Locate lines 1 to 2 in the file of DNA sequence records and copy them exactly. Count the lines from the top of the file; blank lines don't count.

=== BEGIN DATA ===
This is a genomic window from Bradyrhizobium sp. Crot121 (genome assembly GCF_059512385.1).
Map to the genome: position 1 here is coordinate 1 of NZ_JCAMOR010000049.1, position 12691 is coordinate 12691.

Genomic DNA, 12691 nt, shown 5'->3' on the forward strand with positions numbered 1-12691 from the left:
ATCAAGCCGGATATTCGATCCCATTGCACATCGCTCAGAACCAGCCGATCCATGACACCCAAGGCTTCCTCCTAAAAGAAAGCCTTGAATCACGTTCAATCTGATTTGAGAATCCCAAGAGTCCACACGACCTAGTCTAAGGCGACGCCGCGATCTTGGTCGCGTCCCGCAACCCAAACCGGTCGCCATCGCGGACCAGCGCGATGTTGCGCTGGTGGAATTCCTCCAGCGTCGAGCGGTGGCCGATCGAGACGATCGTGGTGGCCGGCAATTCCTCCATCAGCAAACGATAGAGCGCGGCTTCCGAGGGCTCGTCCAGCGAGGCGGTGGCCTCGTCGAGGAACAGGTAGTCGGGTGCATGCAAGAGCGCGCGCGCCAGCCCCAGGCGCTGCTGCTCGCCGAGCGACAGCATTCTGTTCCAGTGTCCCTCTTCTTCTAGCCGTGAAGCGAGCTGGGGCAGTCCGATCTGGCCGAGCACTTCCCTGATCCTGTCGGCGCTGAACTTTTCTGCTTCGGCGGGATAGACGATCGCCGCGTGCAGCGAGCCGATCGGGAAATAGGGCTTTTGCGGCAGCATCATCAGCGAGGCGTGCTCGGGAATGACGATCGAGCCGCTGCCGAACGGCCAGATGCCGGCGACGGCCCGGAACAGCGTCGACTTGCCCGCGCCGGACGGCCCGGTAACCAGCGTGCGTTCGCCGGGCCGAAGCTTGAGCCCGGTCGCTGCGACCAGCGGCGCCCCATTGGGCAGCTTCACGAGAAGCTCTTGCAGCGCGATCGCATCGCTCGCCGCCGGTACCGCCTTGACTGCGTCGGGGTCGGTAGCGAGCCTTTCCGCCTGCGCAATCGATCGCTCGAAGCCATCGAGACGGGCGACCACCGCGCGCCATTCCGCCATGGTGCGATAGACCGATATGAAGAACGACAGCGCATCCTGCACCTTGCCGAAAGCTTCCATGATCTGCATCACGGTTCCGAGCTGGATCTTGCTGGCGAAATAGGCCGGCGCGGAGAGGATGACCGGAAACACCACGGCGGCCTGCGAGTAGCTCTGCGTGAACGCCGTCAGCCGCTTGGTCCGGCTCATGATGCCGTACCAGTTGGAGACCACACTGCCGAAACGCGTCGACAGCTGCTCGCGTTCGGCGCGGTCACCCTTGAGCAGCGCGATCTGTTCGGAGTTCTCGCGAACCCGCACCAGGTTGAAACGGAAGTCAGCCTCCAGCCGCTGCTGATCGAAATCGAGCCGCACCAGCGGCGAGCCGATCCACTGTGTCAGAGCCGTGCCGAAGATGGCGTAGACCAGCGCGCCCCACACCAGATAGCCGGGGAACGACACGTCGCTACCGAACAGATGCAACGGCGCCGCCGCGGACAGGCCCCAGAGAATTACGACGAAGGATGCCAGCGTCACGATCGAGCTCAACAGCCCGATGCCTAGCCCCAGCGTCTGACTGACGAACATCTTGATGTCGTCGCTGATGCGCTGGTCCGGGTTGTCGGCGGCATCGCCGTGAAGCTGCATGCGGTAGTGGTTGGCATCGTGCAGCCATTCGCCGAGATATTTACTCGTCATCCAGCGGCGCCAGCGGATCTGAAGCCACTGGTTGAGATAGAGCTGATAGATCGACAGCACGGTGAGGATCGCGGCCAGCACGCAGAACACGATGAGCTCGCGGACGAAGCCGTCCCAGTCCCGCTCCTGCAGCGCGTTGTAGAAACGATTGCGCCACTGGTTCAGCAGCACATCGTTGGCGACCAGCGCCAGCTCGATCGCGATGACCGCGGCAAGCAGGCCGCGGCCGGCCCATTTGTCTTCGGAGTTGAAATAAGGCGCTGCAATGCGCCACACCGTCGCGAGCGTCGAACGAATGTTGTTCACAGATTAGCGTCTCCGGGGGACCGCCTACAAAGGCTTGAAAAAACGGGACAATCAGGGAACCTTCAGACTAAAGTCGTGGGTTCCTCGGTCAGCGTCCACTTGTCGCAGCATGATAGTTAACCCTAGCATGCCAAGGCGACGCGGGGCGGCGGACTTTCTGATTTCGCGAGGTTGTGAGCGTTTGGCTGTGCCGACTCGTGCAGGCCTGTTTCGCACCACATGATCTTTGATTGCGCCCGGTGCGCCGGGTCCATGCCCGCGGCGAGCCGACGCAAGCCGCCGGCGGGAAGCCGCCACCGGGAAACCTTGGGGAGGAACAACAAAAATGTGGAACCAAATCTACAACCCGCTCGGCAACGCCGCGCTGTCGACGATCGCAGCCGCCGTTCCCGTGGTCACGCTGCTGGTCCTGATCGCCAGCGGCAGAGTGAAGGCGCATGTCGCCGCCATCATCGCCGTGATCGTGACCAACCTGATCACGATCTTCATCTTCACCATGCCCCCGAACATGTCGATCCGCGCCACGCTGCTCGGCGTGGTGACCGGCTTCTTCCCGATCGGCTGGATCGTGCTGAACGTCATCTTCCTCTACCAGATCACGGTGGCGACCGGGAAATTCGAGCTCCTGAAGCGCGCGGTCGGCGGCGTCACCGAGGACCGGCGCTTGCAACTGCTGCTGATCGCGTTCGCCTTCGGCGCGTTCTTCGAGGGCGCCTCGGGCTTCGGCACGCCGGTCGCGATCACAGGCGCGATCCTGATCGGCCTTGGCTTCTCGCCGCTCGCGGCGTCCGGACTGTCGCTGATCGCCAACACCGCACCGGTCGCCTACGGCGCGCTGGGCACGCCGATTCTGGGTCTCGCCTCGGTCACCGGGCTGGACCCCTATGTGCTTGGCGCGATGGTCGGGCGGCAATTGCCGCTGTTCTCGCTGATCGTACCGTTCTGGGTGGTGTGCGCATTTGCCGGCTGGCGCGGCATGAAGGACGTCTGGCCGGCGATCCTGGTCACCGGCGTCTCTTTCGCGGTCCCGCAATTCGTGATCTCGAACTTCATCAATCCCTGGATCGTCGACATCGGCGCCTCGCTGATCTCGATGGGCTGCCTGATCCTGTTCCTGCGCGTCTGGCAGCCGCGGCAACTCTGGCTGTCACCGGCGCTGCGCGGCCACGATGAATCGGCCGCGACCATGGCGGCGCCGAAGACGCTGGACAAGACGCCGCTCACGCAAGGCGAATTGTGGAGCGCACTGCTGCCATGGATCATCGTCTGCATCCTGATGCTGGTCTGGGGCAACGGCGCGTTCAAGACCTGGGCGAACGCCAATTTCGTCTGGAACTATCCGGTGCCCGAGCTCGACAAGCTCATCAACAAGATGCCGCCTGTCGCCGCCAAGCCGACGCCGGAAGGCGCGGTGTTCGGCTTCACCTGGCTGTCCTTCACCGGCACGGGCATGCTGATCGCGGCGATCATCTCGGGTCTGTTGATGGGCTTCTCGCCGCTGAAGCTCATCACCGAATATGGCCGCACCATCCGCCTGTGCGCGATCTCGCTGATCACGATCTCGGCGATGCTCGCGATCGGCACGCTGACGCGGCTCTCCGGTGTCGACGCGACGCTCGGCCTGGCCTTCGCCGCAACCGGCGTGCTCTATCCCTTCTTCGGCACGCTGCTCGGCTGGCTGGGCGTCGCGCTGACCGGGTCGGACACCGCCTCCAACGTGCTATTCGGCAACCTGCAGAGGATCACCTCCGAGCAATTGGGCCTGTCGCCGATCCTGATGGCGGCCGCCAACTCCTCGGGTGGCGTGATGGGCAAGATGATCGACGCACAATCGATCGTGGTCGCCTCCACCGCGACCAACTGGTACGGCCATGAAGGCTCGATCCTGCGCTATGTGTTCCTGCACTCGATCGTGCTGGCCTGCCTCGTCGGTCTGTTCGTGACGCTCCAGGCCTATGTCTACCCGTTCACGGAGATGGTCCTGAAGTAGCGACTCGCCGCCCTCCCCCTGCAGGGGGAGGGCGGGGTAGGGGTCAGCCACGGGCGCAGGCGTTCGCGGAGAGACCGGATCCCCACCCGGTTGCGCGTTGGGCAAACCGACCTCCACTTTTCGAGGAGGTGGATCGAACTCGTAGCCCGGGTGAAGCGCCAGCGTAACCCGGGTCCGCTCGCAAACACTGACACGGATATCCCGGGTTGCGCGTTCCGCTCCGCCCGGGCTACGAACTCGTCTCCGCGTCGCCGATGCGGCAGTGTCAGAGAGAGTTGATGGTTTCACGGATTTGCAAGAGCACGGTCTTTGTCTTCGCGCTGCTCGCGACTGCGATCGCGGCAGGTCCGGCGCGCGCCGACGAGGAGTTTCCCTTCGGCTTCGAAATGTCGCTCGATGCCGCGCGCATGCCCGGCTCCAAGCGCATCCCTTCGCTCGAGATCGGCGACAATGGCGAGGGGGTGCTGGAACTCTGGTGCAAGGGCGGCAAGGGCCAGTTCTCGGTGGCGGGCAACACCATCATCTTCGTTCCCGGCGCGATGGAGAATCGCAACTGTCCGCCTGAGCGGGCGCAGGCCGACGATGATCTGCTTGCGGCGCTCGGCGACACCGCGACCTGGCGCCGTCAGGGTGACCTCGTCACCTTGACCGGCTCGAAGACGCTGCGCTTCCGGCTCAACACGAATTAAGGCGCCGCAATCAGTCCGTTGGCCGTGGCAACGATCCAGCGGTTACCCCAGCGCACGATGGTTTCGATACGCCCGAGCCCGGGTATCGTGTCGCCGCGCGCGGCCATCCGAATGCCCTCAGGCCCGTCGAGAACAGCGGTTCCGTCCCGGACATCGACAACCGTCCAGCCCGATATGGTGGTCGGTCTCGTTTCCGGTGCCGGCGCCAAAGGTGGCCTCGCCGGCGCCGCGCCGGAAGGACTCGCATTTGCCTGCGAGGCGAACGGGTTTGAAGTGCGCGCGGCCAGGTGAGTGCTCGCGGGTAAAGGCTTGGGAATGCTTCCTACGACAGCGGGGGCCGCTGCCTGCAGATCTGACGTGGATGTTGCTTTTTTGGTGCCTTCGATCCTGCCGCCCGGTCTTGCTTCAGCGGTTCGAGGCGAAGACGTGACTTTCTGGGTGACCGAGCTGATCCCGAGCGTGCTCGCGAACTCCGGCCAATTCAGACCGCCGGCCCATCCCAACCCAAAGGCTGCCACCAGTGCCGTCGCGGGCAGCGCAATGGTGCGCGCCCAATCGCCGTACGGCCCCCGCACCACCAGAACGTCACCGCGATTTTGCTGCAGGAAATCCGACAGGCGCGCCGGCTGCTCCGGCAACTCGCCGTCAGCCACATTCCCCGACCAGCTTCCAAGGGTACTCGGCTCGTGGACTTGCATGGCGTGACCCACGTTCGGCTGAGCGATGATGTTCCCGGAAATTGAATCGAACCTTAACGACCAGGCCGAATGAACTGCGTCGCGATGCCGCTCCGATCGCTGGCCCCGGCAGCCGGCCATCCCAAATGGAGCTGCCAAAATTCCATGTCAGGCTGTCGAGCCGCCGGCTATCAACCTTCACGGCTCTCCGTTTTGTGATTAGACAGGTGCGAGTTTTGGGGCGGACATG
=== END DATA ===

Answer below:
This is a genomic window from Bradyrhizobium sp. Crot121 (genome assembly GCF_059512385.1).
Map to the genome: position 1 here is coordinate 1 of NZ_JCAMOR010000049.1, position 12691 is coordinate 12691.